Brexit implications for conservation in the Caribbean

Soufriere Hills, Montserrat. Image: Jennifer Krauel.
Biodiversity

The UK’s Independent reports on how the loss of access to European Union conservation funding after Brexit could impact conservation programmes in UK overseas territories in the Caribbean and elsewhere:

Whales migrating across the Atlantic Ocean, turtles in the Caribbean and unique cloud forests in St Helena are all under threat as EU conservation projects are set to grind to a halt after Brexit.Caribbean and unique cloud forests in St Helena are all under threat as EU conservation projects are set to grind to a halt after Brexit.

Following reports of the Falkland Islands’ penguins entering troubled waters as European funding dries up, conservationists working across Britain’s overseas territories have raised the alarm about the wider impact of this lost money.

Due to their unusual status as neither fully parts of the UK nor independent states, these territories cannot access most domestic and international funding. 

This means EU money has offered a lifeline, and supports around a third of their conservation efforts. There is currently no plan to make up for the shortfall that will emerge when existing projects finish.

Stretching from the British Antarctic Territory to the Cayman Islands, the 14 UK overseas territories are home to hundreds of creatures found nowhere else on Earth. 

As the Brexit date looms, the government has promised to continue supporting ongoing projects in these regions, but beyond that local environmental groups are worried about how they will stay afloat.
“It’s a huge concern,” said Charlie Butt, Caribbean territories programme manager at the RSPB.

“The loss of a third of funding would be catastrophic from a conservation perspective.”

For his part, Mr Butt is overseeing efforts to eradicate invasive species such as rats and green iguanas from British Caribbean territories.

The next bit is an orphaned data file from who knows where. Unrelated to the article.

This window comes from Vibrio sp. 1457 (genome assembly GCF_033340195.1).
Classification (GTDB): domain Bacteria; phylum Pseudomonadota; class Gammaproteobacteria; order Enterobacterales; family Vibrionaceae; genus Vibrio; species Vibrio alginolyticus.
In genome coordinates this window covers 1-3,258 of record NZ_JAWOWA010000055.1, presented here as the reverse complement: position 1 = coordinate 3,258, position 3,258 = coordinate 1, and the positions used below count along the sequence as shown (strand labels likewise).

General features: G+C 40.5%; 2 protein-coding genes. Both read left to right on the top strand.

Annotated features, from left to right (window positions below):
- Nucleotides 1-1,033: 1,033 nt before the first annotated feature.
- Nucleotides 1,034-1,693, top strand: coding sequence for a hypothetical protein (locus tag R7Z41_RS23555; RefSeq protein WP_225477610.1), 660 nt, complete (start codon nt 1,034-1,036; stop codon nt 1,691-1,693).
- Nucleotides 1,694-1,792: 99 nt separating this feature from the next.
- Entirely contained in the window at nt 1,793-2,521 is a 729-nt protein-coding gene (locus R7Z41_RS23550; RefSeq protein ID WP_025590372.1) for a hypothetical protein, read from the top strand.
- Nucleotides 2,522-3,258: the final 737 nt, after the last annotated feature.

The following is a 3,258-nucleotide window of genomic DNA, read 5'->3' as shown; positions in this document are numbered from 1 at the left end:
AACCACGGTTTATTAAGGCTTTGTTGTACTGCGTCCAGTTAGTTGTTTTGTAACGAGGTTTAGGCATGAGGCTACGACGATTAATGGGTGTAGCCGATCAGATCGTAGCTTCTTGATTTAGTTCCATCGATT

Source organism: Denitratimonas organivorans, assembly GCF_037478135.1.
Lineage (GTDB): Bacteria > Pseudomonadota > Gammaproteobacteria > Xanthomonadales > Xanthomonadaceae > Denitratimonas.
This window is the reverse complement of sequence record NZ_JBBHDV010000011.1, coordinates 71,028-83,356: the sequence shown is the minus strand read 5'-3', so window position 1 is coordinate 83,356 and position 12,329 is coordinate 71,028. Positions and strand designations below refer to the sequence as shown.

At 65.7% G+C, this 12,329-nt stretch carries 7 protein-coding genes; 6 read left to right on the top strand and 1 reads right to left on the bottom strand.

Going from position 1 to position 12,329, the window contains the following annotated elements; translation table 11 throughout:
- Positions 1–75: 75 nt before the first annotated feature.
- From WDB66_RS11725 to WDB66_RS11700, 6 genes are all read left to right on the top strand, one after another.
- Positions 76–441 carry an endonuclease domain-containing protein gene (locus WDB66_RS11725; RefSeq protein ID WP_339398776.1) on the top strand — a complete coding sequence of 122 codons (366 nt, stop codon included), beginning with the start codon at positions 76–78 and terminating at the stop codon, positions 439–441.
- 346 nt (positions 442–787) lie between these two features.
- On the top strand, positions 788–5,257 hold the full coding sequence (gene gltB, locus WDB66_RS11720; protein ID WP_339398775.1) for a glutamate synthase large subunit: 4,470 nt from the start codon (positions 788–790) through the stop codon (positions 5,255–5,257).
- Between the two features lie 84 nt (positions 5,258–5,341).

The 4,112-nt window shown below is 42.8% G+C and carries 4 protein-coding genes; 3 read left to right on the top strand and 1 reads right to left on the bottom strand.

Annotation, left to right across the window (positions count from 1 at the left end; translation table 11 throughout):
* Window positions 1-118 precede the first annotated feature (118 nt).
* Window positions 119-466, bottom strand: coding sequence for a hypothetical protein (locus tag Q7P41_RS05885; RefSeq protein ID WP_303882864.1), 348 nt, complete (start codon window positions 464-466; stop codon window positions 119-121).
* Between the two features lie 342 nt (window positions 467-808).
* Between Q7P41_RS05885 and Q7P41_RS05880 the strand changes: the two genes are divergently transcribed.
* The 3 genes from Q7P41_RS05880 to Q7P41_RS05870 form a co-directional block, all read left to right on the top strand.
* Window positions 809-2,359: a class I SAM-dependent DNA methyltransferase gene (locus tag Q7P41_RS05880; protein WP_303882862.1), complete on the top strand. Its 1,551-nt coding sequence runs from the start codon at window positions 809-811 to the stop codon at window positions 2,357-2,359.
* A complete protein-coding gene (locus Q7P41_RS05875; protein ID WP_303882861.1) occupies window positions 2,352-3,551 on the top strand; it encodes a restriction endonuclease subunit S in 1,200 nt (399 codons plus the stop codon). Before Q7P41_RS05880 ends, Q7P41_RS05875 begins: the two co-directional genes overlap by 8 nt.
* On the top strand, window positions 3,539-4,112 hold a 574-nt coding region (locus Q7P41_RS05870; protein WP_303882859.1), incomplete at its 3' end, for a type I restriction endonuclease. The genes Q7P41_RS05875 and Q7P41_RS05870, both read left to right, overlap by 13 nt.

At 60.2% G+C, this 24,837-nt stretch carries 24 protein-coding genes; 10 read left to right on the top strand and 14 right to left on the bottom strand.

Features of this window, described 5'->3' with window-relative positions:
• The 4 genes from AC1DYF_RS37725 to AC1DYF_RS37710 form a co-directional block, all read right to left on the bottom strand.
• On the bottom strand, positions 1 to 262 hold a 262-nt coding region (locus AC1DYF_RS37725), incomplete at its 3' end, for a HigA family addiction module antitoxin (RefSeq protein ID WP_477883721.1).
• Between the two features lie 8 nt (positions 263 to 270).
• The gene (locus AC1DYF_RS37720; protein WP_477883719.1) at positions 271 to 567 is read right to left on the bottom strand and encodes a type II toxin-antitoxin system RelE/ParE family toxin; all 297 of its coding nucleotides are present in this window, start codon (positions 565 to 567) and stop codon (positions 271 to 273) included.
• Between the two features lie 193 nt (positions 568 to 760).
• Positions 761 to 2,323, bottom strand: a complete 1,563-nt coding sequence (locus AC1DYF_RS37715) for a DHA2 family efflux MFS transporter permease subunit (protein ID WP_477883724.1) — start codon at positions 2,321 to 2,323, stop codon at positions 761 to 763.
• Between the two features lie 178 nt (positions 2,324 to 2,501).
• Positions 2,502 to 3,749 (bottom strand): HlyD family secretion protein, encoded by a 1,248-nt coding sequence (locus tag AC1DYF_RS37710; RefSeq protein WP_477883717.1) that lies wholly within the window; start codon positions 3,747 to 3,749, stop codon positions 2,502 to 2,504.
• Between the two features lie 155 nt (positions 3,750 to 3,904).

Unique birds such as the Montserrat oriole are currently threatened with extinction, and European cash supports the training of local people and the development of national measures to avert this crisis.

Farah Mukhida, who leads the Anguilla National Trust and oversees projects focused on preserving the island’s vulnerable turtle and iguana populations, said this could just be the beginning of missed opportunities. 

In response to these concerns, a government spokesperson said: “As set out in our 25-year environment plan, we remain committed to taking action to recover threatened, iconic or economically important species, and to prevent human-induced extinction or loss of known threatened species in our overseas territories.

“We recognise the great importance of these unique environments, and are considering how environmental funding for them can best be provided after we leave the EU.”

For more, read the full Independent article: Turtles, whales and birds under threat as UK overseas territories face loss of conservation money after Brexit.

[Image: Jennifer Krauel]

No Comments

Leave a Reply

Your email address will not be published. Required fields are marked *

This site uses Akismet to reduce spam. Learn how your comment data is processed.

Parrotfish. Image: Acquarius Sea Tours
Biodiversity
Conserving fish biodiversity helps protect coral reef health

Research from the Dominican Republic shows how greater fish biodiversity makes for healthier coral reefs: The health of coral reefs can be impacted as much by the diversity of fish that graze on them as by the amount of fish that do so, according to a new study by scientists …

Stony coral tissue loss disease. Image: via US NOAA
Biodiversity
1
Stony coral tissue loss disease spreads through the northern Caribbean

In recent weeks both St. Maarten and the US Virgin Islands have reported cases of stony coral tissue loss disease. The first incidence of stony coral tissue loss disease was recorded in 2014 in Miami-Dade county in Florida, and the disease has since spread south through the Florida Keys. Outbreaks …

Shark, the Bahamas. Image: Mark Yokoyama
Biodiversity
Beneath the Waves and shark conservation in The Bahamas

Marine biologist Melissa Cristina Márquez writes about shark conservation organisation Beneath the Waves and the research they are doing in The Bahamas. According to Dr. Austin Gallagher, the organisation’s Chief Scientist, “There are few places worldwide that are as important to sharks than the Bahamas.” In 2018, Beneath the Waves launched one …